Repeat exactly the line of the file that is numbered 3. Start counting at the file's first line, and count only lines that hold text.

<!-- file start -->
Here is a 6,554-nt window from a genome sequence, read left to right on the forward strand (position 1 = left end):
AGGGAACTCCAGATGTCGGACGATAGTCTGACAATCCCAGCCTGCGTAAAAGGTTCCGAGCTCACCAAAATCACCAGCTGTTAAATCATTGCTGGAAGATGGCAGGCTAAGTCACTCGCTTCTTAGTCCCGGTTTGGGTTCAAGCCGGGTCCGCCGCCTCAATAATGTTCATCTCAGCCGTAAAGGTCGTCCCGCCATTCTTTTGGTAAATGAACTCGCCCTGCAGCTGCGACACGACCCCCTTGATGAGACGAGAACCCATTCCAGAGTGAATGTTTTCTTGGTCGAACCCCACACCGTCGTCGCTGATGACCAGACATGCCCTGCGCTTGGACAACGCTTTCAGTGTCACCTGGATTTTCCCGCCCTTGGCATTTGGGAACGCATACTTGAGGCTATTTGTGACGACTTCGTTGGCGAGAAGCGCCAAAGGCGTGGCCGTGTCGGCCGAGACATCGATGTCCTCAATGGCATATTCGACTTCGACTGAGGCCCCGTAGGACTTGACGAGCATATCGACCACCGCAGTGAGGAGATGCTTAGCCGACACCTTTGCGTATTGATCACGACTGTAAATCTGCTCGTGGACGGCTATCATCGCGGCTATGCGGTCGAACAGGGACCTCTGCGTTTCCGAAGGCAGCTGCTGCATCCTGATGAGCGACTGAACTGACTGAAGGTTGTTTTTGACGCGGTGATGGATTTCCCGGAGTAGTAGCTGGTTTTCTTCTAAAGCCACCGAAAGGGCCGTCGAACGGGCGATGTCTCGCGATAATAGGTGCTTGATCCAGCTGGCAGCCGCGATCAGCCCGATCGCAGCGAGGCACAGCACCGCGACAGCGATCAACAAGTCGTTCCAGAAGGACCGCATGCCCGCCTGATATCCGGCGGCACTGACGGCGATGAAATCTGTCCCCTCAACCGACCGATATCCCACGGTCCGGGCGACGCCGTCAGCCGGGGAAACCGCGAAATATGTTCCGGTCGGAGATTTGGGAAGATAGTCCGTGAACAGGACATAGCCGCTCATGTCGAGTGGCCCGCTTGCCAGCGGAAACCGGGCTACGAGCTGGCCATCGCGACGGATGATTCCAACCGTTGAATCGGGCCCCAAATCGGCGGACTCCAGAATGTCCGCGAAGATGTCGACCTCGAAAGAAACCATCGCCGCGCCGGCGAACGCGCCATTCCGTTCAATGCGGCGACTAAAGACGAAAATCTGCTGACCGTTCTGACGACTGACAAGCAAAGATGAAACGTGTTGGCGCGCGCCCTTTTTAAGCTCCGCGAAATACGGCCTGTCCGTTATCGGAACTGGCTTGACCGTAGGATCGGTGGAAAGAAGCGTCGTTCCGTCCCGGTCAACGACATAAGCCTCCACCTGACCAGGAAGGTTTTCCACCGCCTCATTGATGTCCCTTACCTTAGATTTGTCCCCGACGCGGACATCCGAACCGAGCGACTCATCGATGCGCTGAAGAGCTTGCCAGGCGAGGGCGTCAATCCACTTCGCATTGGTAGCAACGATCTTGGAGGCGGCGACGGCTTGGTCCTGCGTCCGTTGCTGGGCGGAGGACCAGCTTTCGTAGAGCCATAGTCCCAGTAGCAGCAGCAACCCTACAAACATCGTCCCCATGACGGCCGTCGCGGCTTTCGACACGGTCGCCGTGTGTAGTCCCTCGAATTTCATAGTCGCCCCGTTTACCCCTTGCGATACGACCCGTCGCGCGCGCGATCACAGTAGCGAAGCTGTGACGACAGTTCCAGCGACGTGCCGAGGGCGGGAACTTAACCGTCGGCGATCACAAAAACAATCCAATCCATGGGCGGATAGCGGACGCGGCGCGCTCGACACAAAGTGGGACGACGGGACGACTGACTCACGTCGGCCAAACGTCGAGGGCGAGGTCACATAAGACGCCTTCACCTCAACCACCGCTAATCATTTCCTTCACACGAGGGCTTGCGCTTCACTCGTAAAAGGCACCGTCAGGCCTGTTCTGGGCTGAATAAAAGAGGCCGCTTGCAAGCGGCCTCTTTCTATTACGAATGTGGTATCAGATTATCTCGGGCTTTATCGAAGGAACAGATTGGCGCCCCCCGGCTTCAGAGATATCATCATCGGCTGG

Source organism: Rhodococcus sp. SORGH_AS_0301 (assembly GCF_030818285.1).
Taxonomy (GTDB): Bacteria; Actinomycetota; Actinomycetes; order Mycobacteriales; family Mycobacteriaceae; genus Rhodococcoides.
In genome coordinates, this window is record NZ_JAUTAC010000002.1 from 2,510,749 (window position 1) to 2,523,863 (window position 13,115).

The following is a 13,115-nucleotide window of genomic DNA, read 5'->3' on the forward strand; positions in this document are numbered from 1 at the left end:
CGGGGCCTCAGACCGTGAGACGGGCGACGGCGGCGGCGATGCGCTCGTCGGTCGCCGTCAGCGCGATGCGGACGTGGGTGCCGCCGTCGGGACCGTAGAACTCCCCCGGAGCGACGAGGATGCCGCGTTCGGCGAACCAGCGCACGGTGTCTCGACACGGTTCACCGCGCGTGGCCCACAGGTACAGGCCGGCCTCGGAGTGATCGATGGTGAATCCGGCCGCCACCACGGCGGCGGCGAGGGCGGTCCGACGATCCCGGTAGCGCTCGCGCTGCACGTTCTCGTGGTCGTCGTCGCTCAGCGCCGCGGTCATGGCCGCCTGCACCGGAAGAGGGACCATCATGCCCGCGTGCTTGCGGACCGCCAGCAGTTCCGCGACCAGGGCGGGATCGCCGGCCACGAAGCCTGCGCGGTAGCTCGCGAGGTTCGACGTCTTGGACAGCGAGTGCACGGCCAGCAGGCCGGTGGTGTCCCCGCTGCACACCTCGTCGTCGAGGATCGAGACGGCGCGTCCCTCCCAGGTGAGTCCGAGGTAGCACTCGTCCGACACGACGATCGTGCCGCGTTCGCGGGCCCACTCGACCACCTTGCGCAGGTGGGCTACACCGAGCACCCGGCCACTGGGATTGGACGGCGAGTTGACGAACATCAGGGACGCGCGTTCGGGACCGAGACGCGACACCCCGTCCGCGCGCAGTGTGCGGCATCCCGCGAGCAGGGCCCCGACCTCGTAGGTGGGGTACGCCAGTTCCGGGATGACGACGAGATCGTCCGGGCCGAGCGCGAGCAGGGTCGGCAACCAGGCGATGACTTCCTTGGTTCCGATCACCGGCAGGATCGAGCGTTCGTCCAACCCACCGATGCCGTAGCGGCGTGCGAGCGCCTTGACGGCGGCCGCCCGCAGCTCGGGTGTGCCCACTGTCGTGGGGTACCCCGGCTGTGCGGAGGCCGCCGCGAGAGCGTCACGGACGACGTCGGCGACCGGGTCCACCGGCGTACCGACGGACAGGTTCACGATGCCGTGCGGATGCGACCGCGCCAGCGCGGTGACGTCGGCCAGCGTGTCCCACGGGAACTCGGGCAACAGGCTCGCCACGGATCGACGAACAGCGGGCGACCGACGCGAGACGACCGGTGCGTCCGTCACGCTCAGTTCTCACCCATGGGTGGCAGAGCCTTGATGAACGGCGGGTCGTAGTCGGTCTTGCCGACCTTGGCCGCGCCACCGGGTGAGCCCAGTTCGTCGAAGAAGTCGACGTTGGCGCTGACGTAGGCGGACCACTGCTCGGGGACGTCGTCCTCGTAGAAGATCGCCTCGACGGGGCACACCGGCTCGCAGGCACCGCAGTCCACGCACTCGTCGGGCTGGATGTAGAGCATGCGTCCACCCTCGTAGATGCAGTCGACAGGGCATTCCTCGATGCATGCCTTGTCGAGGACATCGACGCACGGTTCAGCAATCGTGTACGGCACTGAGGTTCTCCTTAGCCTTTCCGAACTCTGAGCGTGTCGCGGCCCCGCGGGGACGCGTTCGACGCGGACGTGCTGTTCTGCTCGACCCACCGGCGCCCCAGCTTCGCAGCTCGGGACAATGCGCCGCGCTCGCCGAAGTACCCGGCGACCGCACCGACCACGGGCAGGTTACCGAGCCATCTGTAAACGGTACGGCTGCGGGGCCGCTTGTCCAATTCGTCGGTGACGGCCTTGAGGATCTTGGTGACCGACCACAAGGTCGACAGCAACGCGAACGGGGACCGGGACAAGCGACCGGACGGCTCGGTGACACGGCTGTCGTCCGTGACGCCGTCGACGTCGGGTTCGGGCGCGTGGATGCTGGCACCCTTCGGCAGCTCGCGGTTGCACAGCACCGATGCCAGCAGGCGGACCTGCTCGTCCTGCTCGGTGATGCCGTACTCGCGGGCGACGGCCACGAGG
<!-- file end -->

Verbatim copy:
Source organism: Rhodococcus sp. SORGH_AS_0301 (assembly GCF_030818285.1).